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[disabled] {
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opacity: .5;
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}
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With this CSS styling, buttons containing the 'disabled' attribute will render semi-transparent, which will visually indicate to the player that they are different, so hopefully they won't be confused when they are unable to click it.
You can also use classes and attributes at the same time:
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[disabled].classname {
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text-decoration: line-through;
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}
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In this example, the text would have a line through it if and only if it is both disabled, and the button has the '.classname' class. If you wanted to make a specific class for a specific button, you could use the ::after pseudo selector and the 'content' property to append an explanation as to why you can't click the button too, or you could make two separate buttons where one displays if a condition is met, and the other displays if the condition is unmet.

onChosen Functions

The 'onChosen' property allows us to run a function when the player clicks your button. For this example, we'll assume that our storage contains the following:
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'use strict';
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// Persistent Storage Variable
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monogatari.storage ({
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enemyHealth: 100,
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playerAttack: 20
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});
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In our script.js file, somewhere outside of our game's script, we could have a simple example function for attacking the enemy.
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function attackEnemy(){
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monogatari.storage().enemyHealth = monogatari.storage().enemyHealth - monogatari.storage().playerAttack
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};
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This function sets the enemyHealth value to be equal to its current value minus the playerAttack value.
Then, in our script, we could have a choice for the player:
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{"Choice":{
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"Dialog": "The enemy wants to fight! What do you do?",
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"FirstOption":{
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"Text": "Attack!",
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"onChosen": function(){attackEnemy()},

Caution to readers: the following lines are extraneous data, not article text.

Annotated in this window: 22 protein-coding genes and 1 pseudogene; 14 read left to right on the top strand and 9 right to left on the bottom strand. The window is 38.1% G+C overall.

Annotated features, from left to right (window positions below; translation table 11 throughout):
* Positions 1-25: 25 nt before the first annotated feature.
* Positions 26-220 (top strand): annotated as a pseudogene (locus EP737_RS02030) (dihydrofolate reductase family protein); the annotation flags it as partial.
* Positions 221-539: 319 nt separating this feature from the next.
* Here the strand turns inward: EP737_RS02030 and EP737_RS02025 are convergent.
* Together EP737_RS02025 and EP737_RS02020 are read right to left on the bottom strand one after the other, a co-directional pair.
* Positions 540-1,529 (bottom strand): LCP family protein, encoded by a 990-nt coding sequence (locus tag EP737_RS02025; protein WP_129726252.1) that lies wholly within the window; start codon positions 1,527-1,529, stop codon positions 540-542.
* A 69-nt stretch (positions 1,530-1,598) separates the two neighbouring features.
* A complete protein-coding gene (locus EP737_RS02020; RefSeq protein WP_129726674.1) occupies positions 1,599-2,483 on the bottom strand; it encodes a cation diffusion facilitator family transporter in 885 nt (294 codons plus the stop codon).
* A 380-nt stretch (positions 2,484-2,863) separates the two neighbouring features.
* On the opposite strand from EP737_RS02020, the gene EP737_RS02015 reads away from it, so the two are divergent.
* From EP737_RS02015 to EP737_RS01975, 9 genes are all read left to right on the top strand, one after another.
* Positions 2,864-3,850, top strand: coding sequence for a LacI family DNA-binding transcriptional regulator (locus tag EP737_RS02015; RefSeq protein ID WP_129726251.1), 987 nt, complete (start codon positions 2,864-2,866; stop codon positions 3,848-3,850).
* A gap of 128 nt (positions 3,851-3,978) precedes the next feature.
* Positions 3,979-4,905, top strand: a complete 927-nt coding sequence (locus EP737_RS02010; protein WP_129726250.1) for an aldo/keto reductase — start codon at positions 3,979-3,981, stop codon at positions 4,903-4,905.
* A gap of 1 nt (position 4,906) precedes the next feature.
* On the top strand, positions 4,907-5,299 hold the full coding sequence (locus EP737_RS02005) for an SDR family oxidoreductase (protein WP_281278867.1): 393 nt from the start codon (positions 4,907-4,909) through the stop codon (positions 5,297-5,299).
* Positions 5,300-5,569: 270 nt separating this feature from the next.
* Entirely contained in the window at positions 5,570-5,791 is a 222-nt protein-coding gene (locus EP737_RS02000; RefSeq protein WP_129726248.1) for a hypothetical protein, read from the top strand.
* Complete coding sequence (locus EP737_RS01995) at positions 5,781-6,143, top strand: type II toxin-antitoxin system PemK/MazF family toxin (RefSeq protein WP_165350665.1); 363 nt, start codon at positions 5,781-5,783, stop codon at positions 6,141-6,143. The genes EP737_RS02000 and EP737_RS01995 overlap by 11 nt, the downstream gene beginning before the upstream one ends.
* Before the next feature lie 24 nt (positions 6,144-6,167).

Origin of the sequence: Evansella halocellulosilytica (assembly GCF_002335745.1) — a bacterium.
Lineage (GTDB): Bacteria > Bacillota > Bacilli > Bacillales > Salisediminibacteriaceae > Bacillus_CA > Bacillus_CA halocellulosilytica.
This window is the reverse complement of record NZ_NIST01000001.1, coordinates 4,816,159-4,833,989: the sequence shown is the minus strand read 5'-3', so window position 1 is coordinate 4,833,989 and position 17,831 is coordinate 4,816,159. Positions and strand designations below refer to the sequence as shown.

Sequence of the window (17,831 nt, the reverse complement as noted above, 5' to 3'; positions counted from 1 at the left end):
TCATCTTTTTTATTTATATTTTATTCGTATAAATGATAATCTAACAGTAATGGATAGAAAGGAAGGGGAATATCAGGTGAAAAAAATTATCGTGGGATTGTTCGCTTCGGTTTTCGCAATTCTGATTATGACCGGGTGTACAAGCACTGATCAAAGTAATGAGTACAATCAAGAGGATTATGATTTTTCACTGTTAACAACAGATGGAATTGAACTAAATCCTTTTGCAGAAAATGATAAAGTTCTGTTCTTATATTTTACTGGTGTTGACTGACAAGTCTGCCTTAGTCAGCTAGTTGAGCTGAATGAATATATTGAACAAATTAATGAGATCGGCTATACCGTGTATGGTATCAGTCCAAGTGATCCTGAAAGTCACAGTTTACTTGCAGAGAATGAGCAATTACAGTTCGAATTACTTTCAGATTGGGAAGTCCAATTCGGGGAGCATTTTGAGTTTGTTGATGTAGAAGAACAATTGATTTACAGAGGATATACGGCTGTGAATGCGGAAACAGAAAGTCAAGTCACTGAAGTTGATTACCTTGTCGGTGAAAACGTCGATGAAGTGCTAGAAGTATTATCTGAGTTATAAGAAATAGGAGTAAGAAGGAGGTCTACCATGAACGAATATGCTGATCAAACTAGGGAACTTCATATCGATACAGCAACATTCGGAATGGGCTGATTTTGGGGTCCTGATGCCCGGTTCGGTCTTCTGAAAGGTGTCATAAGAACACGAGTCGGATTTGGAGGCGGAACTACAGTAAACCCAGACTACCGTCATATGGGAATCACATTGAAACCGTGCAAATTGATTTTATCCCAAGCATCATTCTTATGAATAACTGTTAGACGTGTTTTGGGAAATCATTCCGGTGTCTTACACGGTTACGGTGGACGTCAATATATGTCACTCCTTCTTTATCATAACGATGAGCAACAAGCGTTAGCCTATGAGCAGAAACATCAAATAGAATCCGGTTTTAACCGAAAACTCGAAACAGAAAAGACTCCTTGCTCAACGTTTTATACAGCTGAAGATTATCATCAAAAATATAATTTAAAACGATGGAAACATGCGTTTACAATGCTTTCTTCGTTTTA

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"Do": "You attack the enemy for {{playerAttack}} damage!"
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},
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"SecondOption":{
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"Text": "Defend",
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"Do": "You defend instead of attacking."
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}
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}},
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"The enemy now has {{enemyHealth}} health points left."
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You could also have the function written out in the script itself for one-time functions that won't be called again.
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{"Choice":{
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"Dialog": "The enemy wants to fight! What do you do?",
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"FirstOption":{
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"Text": "Attack!",
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"onChosen": function (){
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monogatari.storage().enemyHealth =
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monogatari.storage().enemyHealth - monogatari.storage().playerAttack
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},
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"Do": "You attack the enemy for {{playerAttack}} damage!"
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},
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"SecondOption":{
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"Text": "Defend",
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"Do": "You defend instead of attacking."
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}
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}},
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"The enemy now has {{enemyHealth}} health points left.",
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This achieves the same result. You could also use these functions to invisibly keep track of which options the player clicked, or any other ideas you might have.

onRevert